Saturday, May 16, 2015

The Verses That Bloom in the Spring




I found many things to like in the poems that appear in the May edition of the online poetry journal Verse-Virtual. Among them...
             Poet Karla Huston's choice words to the "Man in Gorilla Suit on the Corner with Balloons" in the poem of that name that begins: "Was it the smell of fur that drew you/ to it, years of it embracing/ the swelter of this day..."

            The imagery Trish Hopkinson finds to talk about the sensation of loss in her moving poem "The Seams":

When you lose
someone,
the loss of others
returns
in waves,
a crushing longing
of memories
seeps in under
the floorboards,
warps each plank
and raises
the seams.

            Barbara Crooker's apt comment on what draws and holds your attention in a great painting, in her poem "Manet and the Sea":

Who cares about those convicts rowing a path in the moonlight?
It’s the water we want to look at, taking its own sweet time
as it steps up to the microphone to solo, an improvisation in blue...

            What Chris Anderson does with the discovery of a tail feather from a hawk, "gray and black and dirty white":

I like how hard and stiff the quill is, like bone,
and yet how light, too, how hollow.

Holding it, you think of flight— 

though you also think of Dante
and Shakespeare and Keats,
dipping it in ink and starting to write.
             From a the quill of a bird feather we're carried to a contemplation of the greatest artists working with the simplest of tools.
           
            Lex Runciman's catalogue of inspired pairings that constitute, in the alchemy of verse, "one thing" in the poem of that name:

Pears and the mayfly hatch were one thing.
And plums withering and olives littering the floor
Were one thing.  And what the spiders said spinning,
What slugs intoned, what onions in their harmonies grew,
What a kestrel’s eye understood and the mosquitoes knew
And what leeches and eels contemplated in their solitude
Was one thing.  The arc of the sun rising and Venus rising
And the moon peering at us with its rheumy eye
And papyrus in the backwash, the kelp forest
And the swoop of bats and their dreamless sleep
And the open mouths of poppies, and sand dunes,
A drift of camas, a cane thicket, jackrabbits
And purple vetch, a stand of wheat or mustard or daisies,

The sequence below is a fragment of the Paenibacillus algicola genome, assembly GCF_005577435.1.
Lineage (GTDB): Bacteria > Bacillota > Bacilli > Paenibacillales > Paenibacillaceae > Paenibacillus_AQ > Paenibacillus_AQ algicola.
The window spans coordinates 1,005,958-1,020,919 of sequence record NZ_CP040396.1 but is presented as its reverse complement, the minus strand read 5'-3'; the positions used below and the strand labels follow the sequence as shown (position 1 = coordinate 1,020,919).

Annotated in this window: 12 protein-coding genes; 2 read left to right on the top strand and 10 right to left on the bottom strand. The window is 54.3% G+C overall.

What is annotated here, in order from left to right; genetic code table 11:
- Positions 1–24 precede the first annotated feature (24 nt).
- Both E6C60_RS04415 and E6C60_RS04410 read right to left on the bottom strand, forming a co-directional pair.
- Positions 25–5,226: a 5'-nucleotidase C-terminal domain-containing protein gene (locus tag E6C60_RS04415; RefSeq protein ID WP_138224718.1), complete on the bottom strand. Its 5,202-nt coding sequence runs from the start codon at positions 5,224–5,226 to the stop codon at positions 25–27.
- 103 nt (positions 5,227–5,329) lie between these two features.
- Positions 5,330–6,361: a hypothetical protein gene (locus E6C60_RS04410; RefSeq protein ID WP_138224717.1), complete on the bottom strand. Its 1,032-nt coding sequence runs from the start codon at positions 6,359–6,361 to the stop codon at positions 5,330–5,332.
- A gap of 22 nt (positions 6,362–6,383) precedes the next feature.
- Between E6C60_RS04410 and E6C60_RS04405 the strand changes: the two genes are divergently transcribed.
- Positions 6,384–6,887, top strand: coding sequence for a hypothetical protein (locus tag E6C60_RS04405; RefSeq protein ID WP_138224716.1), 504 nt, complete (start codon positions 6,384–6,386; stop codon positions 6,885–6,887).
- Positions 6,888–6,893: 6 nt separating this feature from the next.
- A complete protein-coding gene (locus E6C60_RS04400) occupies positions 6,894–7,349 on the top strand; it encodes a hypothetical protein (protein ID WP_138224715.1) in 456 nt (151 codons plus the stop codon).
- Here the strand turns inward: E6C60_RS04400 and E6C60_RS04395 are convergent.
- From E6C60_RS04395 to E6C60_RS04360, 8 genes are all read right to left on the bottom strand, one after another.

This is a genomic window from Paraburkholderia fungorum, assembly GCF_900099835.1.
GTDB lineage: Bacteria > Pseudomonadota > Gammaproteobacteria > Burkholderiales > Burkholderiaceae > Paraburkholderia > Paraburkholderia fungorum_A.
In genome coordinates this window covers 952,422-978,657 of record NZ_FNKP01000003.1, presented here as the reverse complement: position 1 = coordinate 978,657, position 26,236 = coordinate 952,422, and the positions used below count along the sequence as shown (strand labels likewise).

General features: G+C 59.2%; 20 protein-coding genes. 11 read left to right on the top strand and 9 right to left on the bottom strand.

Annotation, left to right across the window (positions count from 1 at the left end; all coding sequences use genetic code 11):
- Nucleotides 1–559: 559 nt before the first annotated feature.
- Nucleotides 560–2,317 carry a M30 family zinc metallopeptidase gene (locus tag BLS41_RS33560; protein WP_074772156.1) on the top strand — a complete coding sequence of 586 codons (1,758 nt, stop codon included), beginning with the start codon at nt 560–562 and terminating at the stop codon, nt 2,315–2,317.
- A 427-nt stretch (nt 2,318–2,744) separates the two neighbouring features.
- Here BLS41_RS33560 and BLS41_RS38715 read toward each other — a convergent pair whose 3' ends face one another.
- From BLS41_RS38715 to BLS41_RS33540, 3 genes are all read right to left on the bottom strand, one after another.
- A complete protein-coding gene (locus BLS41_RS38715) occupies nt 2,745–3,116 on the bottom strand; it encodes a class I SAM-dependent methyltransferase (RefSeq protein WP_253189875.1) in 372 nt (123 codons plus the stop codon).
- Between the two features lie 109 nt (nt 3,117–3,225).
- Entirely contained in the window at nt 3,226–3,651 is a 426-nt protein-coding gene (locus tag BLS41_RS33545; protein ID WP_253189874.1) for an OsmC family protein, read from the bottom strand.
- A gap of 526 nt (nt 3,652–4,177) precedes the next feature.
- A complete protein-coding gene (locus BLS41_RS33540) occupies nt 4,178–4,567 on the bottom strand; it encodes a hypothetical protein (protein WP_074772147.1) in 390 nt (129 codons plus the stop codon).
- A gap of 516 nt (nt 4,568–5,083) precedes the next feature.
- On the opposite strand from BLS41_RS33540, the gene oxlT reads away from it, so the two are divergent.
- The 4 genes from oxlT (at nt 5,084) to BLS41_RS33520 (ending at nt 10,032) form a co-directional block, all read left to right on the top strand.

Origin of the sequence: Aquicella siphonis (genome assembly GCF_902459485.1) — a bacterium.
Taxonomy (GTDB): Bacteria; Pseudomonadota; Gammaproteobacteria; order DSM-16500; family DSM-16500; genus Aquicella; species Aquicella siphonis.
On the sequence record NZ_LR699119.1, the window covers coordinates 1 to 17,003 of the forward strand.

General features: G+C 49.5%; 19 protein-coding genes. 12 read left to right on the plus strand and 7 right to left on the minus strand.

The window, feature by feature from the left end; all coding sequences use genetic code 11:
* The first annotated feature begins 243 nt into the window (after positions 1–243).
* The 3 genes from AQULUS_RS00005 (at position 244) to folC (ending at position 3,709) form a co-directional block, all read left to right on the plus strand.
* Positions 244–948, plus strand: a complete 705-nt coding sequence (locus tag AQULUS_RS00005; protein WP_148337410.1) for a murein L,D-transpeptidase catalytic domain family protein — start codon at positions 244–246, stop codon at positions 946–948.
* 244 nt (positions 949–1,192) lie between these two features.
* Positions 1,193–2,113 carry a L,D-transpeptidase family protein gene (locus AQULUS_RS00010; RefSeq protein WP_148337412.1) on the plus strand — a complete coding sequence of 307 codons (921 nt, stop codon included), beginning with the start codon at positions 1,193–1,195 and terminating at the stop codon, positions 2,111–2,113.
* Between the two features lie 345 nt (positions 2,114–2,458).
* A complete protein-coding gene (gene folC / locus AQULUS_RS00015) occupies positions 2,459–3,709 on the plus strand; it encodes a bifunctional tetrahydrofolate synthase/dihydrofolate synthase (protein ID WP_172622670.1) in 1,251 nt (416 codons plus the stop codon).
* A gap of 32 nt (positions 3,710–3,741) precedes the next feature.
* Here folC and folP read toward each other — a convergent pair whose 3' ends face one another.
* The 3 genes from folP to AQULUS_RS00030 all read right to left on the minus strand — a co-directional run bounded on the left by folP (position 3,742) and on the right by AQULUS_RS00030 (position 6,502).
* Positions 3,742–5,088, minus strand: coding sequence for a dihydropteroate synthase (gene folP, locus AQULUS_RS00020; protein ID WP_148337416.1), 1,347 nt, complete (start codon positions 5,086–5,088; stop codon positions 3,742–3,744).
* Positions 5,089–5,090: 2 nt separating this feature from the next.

A horse with its nostrils flared to the wind
Was one thing.

Hila Ratzabi's superb, unsentimental observation of a hawk eating a fish it has caught, in a poem that concludes:

The fish has quieted down
Under the biting beak

As bits of itself
Drop back to the canal.

Jeff Worley's grimly amusing poem, mockingly titled "So You Want to Be a Teaching Assistant in English," especially his depiction of the mood of a seven a.m. class in Witchita:

And they really hate this first assignment—  Write about your most intense personal experience— 
because their most intense personal experiences
were lips-stuck-to-frozen-lampposts
kinds of things, or, worse, they’re still waiting
for an intense moment to occur to them,
some razory lightning bolt of experience
to rearrange their bland circuitry.

The music of the language in Kevin Heaton's depiction of a vow that's serious as an oak tree, solid as earth, in "I Plight Thee My Troth":

But oaken vows; seminal
and lovely. Fluent vows that intertwine and add

ring years to shaded valleys that tenure gracefully--
imparted faithfully from loblolly bridges

into brook shadow unisons.


Robert Wexelblatt's frank evocation ("In May") of the 'shameless' eruptions of those first fleshy days of spring, when we get a visit from our old friend "protean Eros":

All life is shamelessly on display
in halter-tops, myrtle blooms,
as if bared flesh were normal, erupting
spirea, impudent smooth thighs;
sober grey magnolia branches break out
in sudden tulip truths like jokes of which
every punch line is protean Eros.

And poet Luis Neer's response to "the fangs of the void" in a poem addressed to himself:

Blink your eyes, Luis Neer:
your feet have bumped against 
solid soil.

The walls
are solid,
the record player
is solid,
the pages
are solid,

the typewriter wails,
the ocean is howling--

the soul of the universe
fills up
the entire universe.

These poems fill up my universe.
Take a look at the poems in Verse-Virtual and you're likely to find others to fill up yours. 
The link is: http://www.verse-virtual.com/current-poetry.html